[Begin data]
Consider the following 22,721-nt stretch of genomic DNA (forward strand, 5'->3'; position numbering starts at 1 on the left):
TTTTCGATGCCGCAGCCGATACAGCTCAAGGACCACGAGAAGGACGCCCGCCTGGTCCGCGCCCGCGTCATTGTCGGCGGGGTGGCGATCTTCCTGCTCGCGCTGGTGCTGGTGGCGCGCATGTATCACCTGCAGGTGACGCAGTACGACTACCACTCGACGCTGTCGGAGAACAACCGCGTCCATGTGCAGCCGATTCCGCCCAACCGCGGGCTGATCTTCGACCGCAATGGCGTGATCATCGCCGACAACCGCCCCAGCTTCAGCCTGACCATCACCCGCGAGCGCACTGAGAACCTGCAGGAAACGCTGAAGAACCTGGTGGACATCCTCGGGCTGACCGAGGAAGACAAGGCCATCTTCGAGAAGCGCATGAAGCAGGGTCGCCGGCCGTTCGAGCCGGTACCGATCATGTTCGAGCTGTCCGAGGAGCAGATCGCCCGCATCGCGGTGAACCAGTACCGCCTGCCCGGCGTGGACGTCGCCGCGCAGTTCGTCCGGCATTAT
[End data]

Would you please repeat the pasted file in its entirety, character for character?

Consider the following 22,721-nt stretch of genomic DNA (forward strand, 5'->3'; position numbering starts at 1 on the left):
TTTTCGATGCCGCAGCCGATACAGCTCAAGGACCACGAGAAGGACGCCCGCCTGGTCCGCGCCCGCGTCATTGTCGGCGGGGTGGCGATCTTCCTGCTCGCGCTGGTGCTGGTGGCGCGCATGTATCACCTGCAGGTGACGCAGTACGACTACCACTCGACGCTGTCGGAGAACAACCGCGTCCATGTGCAGCCGATTCCGCCCAACCGCGGGCTGATCTTCGACCGCAATGGCGTGATCATCGCCGACAACCGCCCCAGCTTCAGCCTGACCATCACCCGCGAGCGCACTGAGAACCTGCAGGAAACGCTGAAGAACCTGGTGGACATCCTCGGGCTGACCGAGGAAGACAAGGCCATCTTCGAGAAGCGCATGAAGCAGGGTCGCCGGCCGTTCGAGCCGGTACCGATCATGTTCGAGCTGTCCGAGGAGCAGATCGCCCGCATCGCGGTGAACCAGTACCGCCTGCCCGGCGTGGACGTCGCCGCGCAGTTCGTCCGGCATTAT